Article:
The 64-year-old patient came to a Brooklyn hospital with symptoms similar to those in patients with a severe heart attack.
An electrocardiogram showed a threatening heart rhythm. The patient had high blood levels of a protein called troponin, a sign of damage to the heart muscle. Doctors hurried to open the patient’s blocked arteries – but found that no arteries were blocked.
The patient had no heart attack. The culprit was the corona virus.
The Brooklyn patient recovered after 12 days in the hospital and is now at home. However, there have been reports of similar patients in the US and abroad, and the cases have raised troubling questions for doctors.
What should doctors do nowadays when they see patients with obvious heart attacks? Should they rule out coronavirus infection first – or is it a waste of valuable time for the majority of patients who actually have a heart attack?
Should every coronavirus patient be tested for high levels of troponin in the blood to determine if the virus has attacked the heart?
“I don’t know what the correct answer is,” said Dr. Nir Uriel, cardiologist at Columbia University and Weill Cornell Medicine in New York.
The Brooklyn patient had myocarditis, an inflammation of the heart seen in patients with other viral infections. like MERS – also caused by a corona virus – and swine flu H1N1.
However, the new corona virus called SARS-CoV-2 mainly infects the lungs and causes pneumonia in severe cases. Many cardiologists believed that it caused respiratory diseases and thought the coronavirus was outside their specialty.
“We thought of lungs, lungs, lungs – with us in a supporting role,” said Dr. John Rumsfeld, Chief Science and Quality Officer at the American College of Cardiology. “Then we suddenly heard of possible direct effects on the heart.”
Dr. Zhibing Lu’s study at Wuhan University’s Zhongnan Hospital found that 20 percent of patients hospitalized with Covid-19, the coronavirus disease, showed signs of heart damage.
Many were not known to have an underlying heart disease. But they often had abnormal electrocardiograms, like the patient in Brooklyn, in addition to elevated troponin levels, which sometimes rose to levels seen in heart attack patients.
The risk of death in these patients was more than four times higher than in patients without cardiac complications.
The magazine also published a report from doctors in Italy that described a previously healthy 53-year-old woman who developed myocarditis.
Like the patient in Brooklyn, her electrocardiogram was abnormal and she had high levels of troponin in the blood. Because of the Corona virus outbreak in Italy, doctors thought to test it and found that it was infected.
Dr. Enrico Ammirati, a myocarditis expert at Niguarda Hospital in Milan, who consulted on the case, said the patient’s heart problems were probably due to her body’s immune response to the virus.
But so much is unknown about this new pathogen, and it is not yet clear what could cause heart damage after an infection.
“Myocarditis is likely to be caused either by the virus itself or by the body’s immune and inflammatory response to the virus,” said Dr. Scott Solomon, cardiologist at Harvard Medical School.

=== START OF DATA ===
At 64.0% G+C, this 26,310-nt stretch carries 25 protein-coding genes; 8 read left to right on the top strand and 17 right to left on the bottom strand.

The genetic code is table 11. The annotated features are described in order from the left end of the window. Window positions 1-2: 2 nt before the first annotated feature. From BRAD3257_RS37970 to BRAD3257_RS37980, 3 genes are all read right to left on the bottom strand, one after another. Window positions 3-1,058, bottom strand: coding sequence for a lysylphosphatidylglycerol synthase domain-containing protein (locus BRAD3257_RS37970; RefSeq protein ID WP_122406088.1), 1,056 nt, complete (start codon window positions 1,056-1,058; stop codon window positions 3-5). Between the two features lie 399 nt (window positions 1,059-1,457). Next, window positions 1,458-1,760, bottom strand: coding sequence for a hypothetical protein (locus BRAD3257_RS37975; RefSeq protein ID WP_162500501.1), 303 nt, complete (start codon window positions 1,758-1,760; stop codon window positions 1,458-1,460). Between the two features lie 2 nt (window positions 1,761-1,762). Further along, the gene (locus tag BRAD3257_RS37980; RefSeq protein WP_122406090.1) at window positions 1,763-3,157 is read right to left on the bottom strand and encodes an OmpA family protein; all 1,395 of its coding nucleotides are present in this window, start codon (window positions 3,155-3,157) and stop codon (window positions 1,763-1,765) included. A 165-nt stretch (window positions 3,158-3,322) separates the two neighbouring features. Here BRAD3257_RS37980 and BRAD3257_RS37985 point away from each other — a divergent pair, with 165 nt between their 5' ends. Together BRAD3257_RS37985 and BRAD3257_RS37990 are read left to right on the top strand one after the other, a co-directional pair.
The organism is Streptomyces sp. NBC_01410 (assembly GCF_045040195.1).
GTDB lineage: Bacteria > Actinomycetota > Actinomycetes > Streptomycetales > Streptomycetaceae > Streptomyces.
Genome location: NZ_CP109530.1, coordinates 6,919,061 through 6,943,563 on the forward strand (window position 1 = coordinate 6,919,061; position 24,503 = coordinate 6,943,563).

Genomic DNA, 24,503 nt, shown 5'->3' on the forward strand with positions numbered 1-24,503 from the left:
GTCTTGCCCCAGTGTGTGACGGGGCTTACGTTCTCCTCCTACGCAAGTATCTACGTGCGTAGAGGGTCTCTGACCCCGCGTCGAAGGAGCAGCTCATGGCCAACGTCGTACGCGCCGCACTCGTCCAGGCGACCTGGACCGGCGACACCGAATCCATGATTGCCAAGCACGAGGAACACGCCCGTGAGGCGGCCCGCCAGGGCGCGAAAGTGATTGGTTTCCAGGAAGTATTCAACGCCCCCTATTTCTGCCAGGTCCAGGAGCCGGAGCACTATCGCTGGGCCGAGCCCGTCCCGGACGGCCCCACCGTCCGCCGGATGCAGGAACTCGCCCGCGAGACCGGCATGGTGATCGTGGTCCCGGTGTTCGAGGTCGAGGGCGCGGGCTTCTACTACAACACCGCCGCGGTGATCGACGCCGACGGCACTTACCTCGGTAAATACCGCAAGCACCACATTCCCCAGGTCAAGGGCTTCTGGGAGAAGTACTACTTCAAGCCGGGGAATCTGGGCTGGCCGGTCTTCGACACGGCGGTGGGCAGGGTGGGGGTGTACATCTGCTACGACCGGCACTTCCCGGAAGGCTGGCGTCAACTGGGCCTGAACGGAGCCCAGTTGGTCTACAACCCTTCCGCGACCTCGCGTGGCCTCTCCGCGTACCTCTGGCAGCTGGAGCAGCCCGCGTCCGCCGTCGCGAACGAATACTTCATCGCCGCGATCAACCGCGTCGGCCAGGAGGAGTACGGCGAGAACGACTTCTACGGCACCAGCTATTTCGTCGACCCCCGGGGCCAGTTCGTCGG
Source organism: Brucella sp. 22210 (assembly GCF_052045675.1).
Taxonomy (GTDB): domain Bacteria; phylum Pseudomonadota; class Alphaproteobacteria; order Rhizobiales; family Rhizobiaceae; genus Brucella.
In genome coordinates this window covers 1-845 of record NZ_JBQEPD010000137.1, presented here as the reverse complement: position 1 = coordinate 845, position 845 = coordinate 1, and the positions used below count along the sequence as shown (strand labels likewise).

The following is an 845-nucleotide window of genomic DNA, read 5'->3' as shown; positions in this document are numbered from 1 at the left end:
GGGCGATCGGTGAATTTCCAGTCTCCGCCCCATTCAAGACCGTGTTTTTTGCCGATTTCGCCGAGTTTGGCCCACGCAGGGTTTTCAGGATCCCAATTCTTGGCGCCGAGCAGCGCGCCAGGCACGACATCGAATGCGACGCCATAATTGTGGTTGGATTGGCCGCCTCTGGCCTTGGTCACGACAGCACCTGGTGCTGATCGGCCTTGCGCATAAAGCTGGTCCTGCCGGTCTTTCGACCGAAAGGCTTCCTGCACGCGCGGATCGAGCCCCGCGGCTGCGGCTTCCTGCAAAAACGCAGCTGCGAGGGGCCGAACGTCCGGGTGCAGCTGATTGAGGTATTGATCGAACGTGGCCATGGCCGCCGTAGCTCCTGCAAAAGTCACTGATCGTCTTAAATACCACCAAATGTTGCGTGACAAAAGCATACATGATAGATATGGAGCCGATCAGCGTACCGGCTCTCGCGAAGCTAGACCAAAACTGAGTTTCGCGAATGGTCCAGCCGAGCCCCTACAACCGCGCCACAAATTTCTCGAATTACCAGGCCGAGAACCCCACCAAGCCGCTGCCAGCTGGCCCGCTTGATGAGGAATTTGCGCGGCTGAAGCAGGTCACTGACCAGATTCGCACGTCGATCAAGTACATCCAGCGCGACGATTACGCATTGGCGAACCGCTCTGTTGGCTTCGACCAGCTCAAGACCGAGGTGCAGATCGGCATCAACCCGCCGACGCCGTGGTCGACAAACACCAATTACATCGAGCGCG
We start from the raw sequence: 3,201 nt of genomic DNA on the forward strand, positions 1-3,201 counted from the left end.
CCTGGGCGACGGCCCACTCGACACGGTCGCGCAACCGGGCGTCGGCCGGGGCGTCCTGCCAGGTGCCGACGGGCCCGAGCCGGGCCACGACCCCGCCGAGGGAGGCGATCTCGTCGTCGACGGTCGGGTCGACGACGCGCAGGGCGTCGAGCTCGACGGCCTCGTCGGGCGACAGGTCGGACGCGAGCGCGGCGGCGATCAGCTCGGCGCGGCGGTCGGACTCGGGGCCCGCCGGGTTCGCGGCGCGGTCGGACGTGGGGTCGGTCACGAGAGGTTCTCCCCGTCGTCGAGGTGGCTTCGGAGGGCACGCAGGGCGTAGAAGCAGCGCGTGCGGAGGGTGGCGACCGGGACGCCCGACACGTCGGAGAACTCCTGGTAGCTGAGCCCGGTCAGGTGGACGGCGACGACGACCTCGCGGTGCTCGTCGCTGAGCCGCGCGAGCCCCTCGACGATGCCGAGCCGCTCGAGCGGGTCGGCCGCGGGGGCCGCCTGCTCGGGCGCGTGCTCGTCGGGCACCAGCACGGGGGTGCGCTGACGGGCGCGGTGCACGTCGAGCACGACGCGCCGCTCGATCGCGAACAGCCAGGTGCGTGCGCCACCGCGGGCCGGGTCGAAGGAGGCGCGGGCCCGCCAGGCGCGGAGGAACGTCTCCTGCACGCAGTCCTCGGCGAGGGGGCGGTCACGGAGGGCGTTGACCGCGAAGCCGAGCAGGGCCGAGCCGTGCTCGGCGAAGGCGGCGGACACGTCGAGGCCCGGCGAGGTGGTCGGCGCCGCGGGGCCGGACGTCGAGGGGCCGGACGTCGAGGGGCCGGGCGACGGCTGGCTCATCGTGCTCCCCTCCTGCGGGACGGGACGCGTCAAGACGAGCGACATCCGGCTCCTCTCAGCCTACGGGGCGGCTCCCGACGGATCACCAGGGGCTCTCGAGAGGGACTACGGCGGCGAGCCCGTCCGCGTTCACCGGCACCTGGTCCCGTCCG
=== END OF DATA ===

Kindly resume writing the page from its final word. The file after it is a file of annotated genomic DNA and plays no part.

Infected patients who have myocarditis don’t necessarily have more viruses in their bodies than those who don’t develop the disease, he said.
It is possible – but not yet proven – that myocarditis is due to an immune system that gets out of control while trying to turn back the coronavirus and pumps out so many chemicals called cytokines that cause inflammation, the lungs and heart alike damage.
The disease, known as the cytokine storm, is more serious in the elderly and in people with chronic underlying conditions, said Dr. Solomon. It is the main reason for the serious complications of the respiratory tract, which can lead to death in patients with the coronavirus.
Cytokines also promote blood clotting and affect the body’s anticoagulant system, said Dr. Peter Libby, cardiologist at Harvard Medical School. Blood clots in coronary arteries can block blood flow and cause heart attacks.
Another option, said Dr. Libby, is that some coronavirus patients develop heart problems as a result of infections in their lungs.
“The lungs don’t work, so there isn’t enough oxygen,” he said. “This increases the risk of arrhythmias.”
At the same time, the fever caused by the virus increases the body’s metabolism and blood production in the heart. The result is that the patient’s heart is struggling with an increased need for oxygen, but with a reduced supply, an imbalance that can lead to heart damage.
However, doctors cannot rule out that the coronavirus directly damages the heart, several experts said.
In Seattle, a patient recently infected with the virus died of a so-called heart block: the electrical signals that emanate from the top of the organ and determine the normal heart rhythm did not reach the bottom of the heart.
In this case, the heart goes into an emergency mode with a so-called escape rhythm, which makes it beat very slowly. The man had an underlying lung disease that worsened his prognosis.
Dr. April S. Stempien-Otero, a cardiologist at the University of Washington, hopes that an autopsy will show whether the virus has attacked the man’s heart.
“We thought it was a heart block for the elderly,” she said. “Then Covid suddenly raises his head.”
From now on she said: “We have to think, maybe that’s the way it is.”